José Luis Cortés, a Cuban musician who with his popular band, NG La Banda, helped to establish the lively music genre known as timba and spread the sound with reputable albums and rolling shows that made concertgoers dance in the arenas and afterwards in streets, died April 18 in Havana. He was 70.
The Instituto Cubano de la Música posted news of his death on its Facebook page, saying the cause was “a hemorrhagic brain accident.” The post called him “one of the most important figures in contemporary Cuban music.”
Mr. Cortés, a flutist who graduated from the National School of Art, was an admired figure in Cuban music for decades, although he had recently been the subject of abuse allegations from a former vocalist with his band. He brought a combination of serious musicality and showmanship to street music in Cuba when he founded NG La Banda in 1988. He had previously played in Los Van Van, Juan Formell’s famous dance band, and Iraqi, pianist Chucho Valdés’ genre. strenuous group of virtuoso players.
He drew on these influences as the leader of NG La Banda, a large ensemble of danceable songs.
“The best way to understand his style is that he brought to dance music the complexity of big-band jazz,” said Raul A. Fernandez, professor emeritus of Chicano and Latin Studies at the University of California, Irvine, and author of books including “From Afro-Cuban Rhythms to Latin Jazz” (2006), said via email.
“NG” stood for Nueva Generación, and the band aimed at a young audience with driving percussion, streetwise lyrics and a fan section known as “los metales del terror.”
“There is raw power in these fearsome horns and in the powerful, nasal song, but sophisticated in the arrangements and the rhythmic adventurous spirit,” wrote The Miami Herald in 1992, rating “En La Calle” (“On the Street”), an album which strengthened the group’s reputation. “Close, running, dance party music.”
That album contained “La Expresiva,” a song that, as Professor Fernandez put it, “paid homage to barrios in Havana,” which is where the band’s music particularly resonated. That sound was first called salsa cubana, but soon got its own name, timba. Professor Fernandez and Anita Casavantes Bradford described the music in an academic paper, “Cuba’s Second Golden Age of Popular Music, 1989-2005.”
“Fast, loud, and characterized by its many overlapping rhythms and deeply rumbling bass lines,” they wrote, “the timba was also recognizable for its insistent percussion and dense, rushing horn patterns.”
It is, they added, “a highly technical style of music, and staying in a timba orquesta, especially in the horns, or ‘metals’ section, remains an achievement that can only be praised by the most strictly trained and disciplined musicians. “
The sound that Mr Cortés and his players perfected, wrote the Spanish-language Florida newspaper El Nuevo Herald in 1994, “has breathed new life into dance music, stimulating the listener’s senses while challenging those who venture out onto the dance floor.”
José Luis Cortés was born on October 5, 1951 in Villa Clara, Cuba. His musical education, he said, emphasized classical and jazz.
“You could not play popular Cuban music in school,” he said in a 1998 interview with The Miami Herald.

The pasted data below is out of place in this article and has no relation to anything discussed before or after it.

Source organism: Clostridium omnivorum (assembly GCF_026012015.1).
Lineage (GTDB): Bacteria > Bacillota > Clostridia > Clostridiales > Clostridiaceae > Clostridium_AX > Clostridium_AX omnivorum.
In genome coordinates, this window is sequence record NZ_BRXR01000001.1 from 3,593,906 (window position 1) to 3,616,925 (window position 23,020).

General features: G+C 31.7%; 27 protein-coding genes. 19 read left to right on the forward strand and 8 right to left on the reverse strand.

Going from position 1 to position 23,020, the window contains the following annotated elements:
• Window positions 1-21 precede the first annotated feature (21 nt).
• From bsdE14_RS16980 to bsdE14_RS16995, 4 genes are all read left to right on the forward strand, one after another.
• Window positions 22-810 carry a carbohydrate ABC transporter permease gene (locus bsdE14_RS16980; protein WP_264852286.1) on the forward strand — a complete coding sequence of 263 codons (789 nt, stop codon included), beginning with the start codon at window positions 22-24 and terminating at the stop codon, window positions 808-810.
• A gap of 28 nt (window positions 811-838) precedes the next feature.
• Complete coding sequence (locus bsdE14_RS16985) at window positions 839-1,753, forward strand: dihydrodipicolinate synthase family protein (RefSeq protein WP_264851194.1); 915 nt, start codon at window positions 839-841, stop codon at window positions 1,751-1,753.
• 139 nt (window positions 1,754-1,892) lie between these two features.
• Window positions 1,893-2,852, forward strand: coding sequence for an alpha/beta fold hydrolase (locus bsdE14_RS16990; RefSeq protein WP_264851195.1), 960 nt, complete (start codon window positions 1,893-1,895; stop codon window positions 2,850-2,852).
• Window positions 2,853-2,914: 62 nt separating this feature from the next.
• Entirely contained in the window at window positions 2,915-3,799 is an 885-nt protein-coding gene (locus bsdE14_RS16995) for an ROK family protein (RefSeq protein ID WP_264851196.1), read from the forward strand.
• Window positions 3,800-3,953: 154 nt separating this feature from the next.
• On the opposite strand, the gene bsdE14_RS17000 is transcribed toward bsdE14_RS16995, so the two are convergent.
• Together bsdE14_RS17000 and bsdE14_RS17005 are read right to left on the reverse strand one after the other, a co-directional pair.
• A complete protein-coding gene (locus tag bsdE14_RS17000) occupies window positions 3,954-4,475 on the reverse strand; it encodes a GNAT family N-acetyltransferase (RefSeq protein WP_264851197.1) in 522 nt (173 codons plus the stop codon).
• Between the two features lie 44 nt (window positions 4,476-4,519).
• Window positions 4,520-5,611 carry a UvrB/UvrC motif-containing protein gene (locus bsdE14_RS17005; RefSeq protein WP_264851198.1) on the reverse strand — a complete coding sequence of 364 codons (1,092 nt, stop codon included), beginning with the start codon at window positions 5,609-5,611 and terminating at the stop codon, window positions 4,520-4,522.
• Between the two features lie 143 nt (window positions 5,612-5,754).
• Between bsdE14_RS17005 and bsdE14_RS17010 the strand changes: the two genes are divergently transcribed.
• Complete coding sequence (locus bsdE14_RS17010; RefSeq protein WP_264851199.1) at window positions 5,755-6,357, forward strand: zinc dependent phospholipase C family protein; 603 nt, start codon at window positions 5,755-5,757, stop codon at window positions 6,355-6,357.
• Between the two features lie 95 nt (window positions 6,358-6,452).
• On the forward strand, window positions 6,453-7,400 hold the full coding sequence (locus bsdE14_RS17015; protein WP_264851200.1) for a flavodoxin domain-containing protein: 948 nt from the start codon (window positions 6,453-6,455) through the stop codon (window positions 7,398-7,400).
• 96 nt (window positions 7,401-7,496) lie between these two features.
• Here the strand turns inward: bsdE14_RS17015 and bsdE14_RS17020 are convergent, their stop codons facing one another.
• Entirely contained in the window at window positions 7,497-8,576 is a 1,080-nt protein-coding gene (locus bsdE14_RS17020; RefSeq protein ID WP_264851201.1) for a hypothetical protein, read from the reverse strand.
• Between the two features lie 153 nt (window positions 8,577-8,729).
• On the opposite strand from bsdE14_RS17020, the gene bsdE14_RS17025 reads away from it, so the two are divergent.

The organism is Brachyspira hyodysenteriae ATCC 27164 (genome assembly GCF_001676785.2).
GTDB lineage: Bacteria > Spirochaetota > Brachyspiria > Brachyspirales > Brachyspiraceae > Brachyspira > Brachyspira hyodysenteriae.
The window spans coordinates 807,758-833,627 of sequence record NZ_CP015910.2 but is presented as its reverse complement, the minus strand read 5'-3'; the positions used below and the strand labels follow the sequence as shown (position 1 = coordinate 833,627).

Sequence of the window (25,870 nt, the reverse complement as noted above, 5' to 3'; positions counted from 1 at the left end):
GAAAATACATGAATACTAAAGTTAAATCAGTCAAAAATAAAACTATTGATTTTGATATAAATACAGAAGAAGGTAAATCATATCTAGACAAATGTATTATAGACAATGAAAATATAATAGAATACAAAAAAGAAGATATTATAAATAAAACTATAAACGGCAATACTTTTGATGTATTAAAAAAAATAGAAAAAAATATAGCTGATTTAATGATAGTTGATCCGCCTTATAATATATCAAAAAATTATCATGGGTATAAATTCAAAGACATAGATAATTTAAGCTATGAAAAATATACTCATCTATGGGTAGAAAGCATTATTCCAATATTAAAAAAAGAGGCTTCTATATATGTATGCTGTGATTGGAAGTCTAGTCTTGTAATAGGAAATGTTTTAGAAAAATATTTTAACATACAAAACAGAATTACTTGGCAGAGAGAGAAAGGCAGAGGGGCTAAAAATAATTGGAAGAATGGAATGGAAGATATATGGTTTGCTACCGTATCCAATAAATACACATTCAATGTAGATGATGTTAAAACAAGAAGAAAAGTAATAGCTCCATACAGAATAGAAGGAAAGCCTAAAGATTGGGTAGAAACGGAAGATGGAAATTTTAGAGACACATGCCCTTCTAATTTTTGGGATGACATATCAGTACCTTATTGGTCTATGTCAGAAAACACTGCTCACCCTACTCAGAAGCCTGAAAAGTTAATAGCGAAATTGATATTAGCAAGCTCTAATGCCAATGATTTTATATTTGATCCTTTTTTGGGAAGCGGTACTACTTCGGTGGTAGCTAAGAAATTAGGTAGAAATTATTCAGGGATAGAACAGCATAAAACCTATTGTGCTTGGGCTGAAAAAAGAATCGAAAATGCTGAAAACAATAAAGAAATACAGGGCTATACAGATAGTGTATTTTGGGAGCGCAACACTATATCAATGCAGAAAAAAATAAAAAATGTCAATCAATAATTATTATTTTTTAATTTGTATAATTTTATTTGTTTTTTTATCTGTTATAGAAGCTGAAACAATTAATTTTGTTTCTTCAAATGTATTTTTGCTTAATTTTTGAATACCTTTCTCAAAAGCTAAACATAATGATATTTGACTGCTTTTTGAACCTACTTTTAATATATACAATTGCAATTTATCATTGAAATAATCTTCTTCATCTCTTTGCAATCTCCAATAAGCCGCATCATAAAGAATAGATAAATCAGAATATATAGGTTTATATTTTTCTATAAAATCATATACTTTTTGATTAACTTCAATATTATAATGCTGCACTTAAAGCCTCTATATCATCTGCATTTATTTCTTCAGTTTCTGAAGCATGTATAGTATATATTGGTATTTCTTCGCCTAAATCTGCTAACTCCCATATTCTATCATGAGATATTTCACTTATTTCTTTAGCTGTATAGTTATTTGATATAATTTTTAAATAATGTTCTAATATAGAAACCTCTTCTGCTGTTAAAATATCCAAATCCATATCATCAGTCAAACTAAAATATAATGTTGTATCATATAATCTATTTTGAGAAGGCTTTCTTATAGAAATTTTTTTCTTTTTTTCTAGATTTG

He spent the 1970s in Los Van Van, which was breaking new ground by incorporating elements of funk and rock into mainstream Cuban dance music. For much of the 1980s, he was in Iraq, an influential group whose goal, as Mr. Valdés once put it, was to “unite jazz and the forms of the ancestors.”
Sir. Cortés’ nickname was El Tosco, “the rough one.” The lyrics in NG La Banda’s songs could certainly be crude, with vulgarity and what some listeners perceived as misogyny. He defended these choices.
“Popular music comes from the people,” he told The Observer of Britain in 1993. “I test my songs in the streets; if they like it, it’s a hit.”
He also defended timba as a genre.
“The intellectuals say timba is shit,” he told The Miami Herald in 1998. “But this is a racist concept. Cuban popular music has always been the music of the people, the poor barrios where there are very few whites.”
Some scholars linked the emergence of timba with the difficult economic times Cuba experienced after the fall of the Soviet Union, a time often referred to as the “special period”. The genre’s energy and blunt lyrics, they suggested, spoke to a generation that came of age during the hardships of the 1990s.
The group was popular enough that when it made its New York debut in 1997, it played Avery Fisher Hall at the Lincoln Center.
“When the band did what it’s best,” Peter Watrous wrote in a review in The New York Times, “played long, structurally complex tunes that mixed funk, stop-time parties, drum sections, and Afro-Cuban dance music, all with wild choreography, the audience was on their feet and screaming. ”
Sir. Cortés’ career, however, ended under a cloud. In 2019, Dianelys Alfonso, who had been a singer in the band and had had a romantic relationship with him for a period, said he had repeatedly assaulted her. That year, The Associated Press reported that Mr Cortés had not responded to the allegations, but that Mrs Alfonso had received both broad support for coming forward and insulting messages from Mr Cortés’ admirers.
Information on Mr Cortés’ survivors was not immediately available.